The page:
As the expression goes, wherever you go, there you are. It’s supposed to be a Zen thing: Searching for joy and purpose outside yourself is fruitless, since you always have your own baggage with you. The idea, if I’ve got this right, is to seek a life where you’re satisfied with yourself, at which point you’ll find happiness in all your endeavors. That’s a nice thought, but this idiom also has the advantage of being literally true. Tiptoe through an abandoned house or walk through the streets alone at night, and there you are doing it. Head out into the otherwise empty woods on the outskirts of town, and you’ll still have yourself for company. When someone talks about going to an “empty” place, they mean that nobody was there—except for them.
This is generally the case for video games as well. Games, often with an emphasis on exploration and player-controlled pacing, are the perfect venue for exploring so-called “empty spaces.” Atmospheric single-player games are especially infatuated with the image of a lone explorer striking out into virgin territory, whether it’s the Viking-helmeted Dragonborn of The Elder Scrolls V: Skyrim cutting a path through the mountains or the cloaked pilgrims of Journey gliding through ancient ruins. But even as players explore these desolate environments, we almost always do it through some kind of avatar. Thus we ensure that even the most forgotten corners of a world have a population of at least one by the time we see them on-screen. The axiom holds: Wherever you go, there you are.
But not in Flower. In thatgamecompany’s 2009 sophomore effort, there is no character through which you experience the game’s events. You don’t play as flower petals but as the wind on which they travel. Holding any button on the controller causes the wind to blow, and tilting the controller influences the direction of the breeze. There is no avatar—no Dragonborn or Journeyer to experience the game’s scenes for us and to populate the otherwise empty spaces they inhabit. In Flower, there is only the wind, and if you put the controller down, there isn’t even that. Flower is a window into unadulterated emptiness, and it treats that emptiness as preferable to the overstuffed city.
Flower splits its minimalist story between depictions of washed-out urban misery and the picturesque countryside. In the scenes that precede each level, city life is noisy, ugly, and unfulfilling. The city is characterized by impersonal buildings, omnipresent construction cranes, and an oppressive darkness barely kept at bay with harsh artificial lighting. The city is created by and for people. There are no specific human characters in Flower—instead, humanity exists as an unseen herd whose presence is felt through the surroundings.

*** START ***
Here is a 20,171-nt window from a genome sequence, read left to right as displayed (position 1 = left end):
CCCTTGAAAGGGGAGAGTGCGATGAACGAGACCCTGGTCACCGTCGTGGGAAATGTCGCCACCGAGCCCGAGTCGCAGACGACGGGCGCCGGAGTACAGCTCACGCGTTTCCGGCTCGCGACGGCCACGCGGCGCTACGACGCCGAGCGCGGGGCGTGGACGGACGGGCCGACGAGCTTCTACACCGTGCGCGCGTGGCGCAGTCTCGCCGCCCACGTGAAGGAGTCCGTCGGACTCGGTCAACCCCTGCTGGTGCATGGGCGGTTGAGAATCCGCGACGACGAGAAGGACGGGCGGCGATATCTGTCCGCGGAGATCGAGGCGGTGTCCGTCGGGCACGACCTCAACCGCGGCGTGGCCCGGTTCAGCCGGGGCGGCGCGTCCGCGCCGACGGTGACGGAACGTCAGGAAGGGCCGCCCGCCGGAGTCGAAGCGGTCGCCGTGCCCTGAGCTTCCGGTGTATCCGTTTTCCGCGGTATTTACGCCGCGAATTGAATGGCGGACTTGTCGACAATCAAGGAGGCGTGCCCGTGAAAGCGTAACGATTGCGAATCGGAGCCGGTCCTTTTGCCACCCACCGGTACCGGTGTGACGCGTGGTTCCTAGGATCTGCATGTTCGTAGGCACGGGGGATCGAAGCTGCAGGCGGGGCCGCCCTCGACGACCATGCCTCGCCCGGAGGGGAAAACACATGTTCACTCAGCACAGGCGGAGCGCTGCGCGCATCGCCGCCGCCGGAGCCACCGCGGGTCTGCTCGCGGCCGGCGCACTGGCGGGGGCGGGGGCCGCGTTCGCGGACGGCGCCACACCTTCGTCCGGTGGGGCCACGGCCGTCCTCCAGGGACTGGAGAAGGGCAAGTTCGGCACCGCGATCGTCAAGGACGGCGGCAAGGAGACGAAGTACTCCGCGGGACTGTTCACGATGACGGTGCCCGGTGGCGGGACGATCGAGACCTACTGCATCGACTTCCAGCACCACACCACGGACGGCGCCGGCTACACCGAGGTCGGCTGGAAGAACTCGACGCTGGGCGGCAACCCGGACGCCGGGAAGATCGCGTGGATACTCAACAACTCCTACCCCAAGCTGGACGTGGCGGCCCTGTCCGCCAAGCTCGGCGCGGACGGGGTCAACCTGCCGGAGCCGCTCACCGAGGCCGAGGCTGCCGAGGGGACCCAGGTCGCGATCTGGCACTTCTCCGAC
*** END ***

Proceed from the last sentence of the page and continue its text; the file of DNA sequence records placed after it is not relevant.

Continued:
The pastoral stages of Flower are a contrast to the city-slicking scenes that precede them. As opposed to urban streets’ claustrophobia, the playable levels are open-air environments in which exploration and experimentation are encouraged. Unlike the dull city, the valleys and mountains are vibrant. The tinkling pianos and pizzicato strings of the countryside replace the city’s sorrowful minor-key strings and squeaking horns. Humanity, technology, and our accretion of miscellaneous stuff are compared unfavorably to the emptiness of the natural world. In later levels, twisted transmission towers and power lines invade the fields, dragging nature’s serenity into darkness and scorching some of your flower petals if they come into contact with the structures. The only technologies the game doesn’t hold in contempt are those that coexist with their natural surroundings, like wind turbines. On the whole, though, humanity and our inventions are stifling and malignant.
Funnily enough, many games that indulge in the exploration of empty spaces accidentally send the same message that Flower sends deliberately. For every Journey pilgrim on a respectful odyssey across a ruined land, there are a dozen Links or Lara Crofts pillaging and destroying their way through ancient locations (and killing every endangered animal that crosses their path). In many of these games, there is no way to appreciate the emptiness of these places without treating them like big treasure chests to be plundered or obstacles to be circumvented or destroyed. By forcing players to experience these spaces through a character, we are forced to act like Flower’s humans: greedy and destructive. In most cases, wherever you go, there you are—bringing your character’s disastrous human impulses with you.
In Flower, though, the goal is to enjoy and proliferate the uncorrupted natural world. There isn’t a character whose goals need to be met. There are no treasure chests to open. It’s an opportunity to experience genuine emptiness—impossible by our nature in real life and impossible by design in most games. There is only the wind and the grass, population zero. No matter where you go, there you aren’t.
Previously in the Empty Spaces series:
- Myst uses emptiness to calm you; its sequel uses emptiness to provoke
- There’s hidden beauty in abandoned World Of Warcraft cities
- Gone Home’s barren mansion doesn’t need monsters to unnerve you
- The isolation of Metroid Prime reflects its hero’s sense of loss
- Final Fantasy VI explores human pain through its shattered geography